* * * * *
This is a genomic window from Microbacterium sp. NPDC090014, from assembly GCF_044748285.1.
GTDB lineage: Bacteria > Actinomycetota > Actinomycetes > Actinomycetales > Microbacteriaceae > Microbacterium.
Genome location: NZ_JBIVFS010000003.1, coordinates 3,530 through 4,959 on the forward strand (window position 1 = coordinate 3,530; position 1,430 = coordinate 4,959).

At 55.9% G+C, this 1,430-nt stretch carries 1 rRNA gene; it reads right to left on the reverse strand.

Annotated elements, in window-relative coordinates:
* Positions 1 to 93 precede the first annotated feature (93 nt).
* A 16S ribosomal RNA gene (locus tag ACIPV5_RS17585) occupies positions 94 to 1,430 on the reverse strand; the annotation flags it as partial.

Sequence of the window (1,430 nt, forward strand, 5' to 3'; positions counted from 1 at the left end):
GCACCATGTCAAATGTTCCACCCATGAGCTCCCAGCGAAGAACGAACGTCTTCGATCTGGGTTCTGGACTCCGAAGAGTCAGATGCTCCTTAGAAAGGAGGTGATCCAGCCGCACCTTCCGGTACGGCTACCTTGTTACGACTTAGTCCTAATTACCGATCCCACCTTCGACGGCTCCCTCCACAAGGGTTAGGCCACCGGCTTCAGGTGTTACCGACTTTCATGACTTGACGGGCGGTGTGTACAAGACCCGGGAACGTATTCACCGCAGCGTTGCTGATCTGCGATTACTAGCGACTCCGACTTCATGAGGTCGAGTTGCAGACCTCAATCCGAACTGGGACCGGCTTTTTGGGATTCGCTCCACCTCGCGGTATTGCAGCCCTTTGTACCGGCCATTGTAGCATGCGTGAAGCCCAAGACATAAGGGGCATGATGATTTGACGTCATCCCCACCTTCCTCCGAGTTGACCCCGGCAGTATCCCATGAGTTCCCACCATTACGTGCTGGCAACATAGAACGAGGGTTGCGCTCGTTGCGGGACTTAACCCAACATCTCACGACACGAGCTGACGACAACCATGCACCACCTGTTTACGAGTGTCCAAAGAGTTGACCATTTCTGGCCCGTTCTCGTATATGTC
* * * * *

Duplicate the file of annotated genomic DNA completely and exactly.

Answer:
This is a genomic window from Microbacterium sp. NPDC090014, from assembly GCF_044748285.1.
GTDB lineage: Bacteria > Actinomycetota > Actinomycetes > Actinomycetales > Microbacteriaceae > Microbacterium.
Genome location: NZ_JBIVFS010000003.1, coordinates 3,530 through 4,959 on the forward strand (window position 1 = coordinate 3,530; position 1,430 = coordinate 4,959).

At 55.9% G+C, this 1,430-nt stretch carries 1 rRNA gene; it reads right to left on the reverse strand.

Annotated elements, in window-relative coordinates:
* Positions 1 to 93 precede the first annotated feature (93 nt).
* A 16S ribosomal RNA gene (locus tag ACIPV5_RS17585) occupies positions 94 to 1,430 on the reverse strand; the annotation flags it as partial.

Sequence of the window (1,430 nt, forward strand, 5' to 3'; positions counted from 1 at the left end):
GCACCATGTCAAATGTTCCACCCATGAGCTCCCAGCGAAGAACGAACGTCTTCGATCTGGGTTCTGGACTCCGAAGAGTCAGATGCTCCTTAGAAAGGAGGTGATCCAGCCGCACCTTCCGGTACGGCTACCTTGTTACGACTTAGTCCTAATTACCGATCCCACCTTCGACGGCTCCCTCCACAAGGGTTAGGCCACCGGCTTCAGGTGTTACCGACTTTCATGACTTGACGGGCGGTGTGTACAAGACCCGGGAACGTATTCACCGCAGCGTTGCTGATCTGCGATTACTAGCGACTCCGACTTCATGAGGTCGAGTTGCAGACCTCAATCCGAACTGGGACCGGCTTTTTGGGATTCGCTCCACCTCGCGGTATTGCAGCCCTTTGTACCGGCCATTGTAGCATGCGTGAAGCCCAAGACATAAGGGGCATGATGATTTGACGTCATCCCCACCTTCCTCCGAGTTGACCCCGGCAGTATCCCATGAGTTCCCACCATTACGTGCTGGCAACATAGAACGAGGGTTGCGCTCGTTGCGGGACTTAACCCAACATCTCACGACACGAGCTGACGACAACCATGCACCACCTGTTTACGAGTGTCCAAAGAGTTGACCATTTCTGGCCCGTTCTCGTATATGTC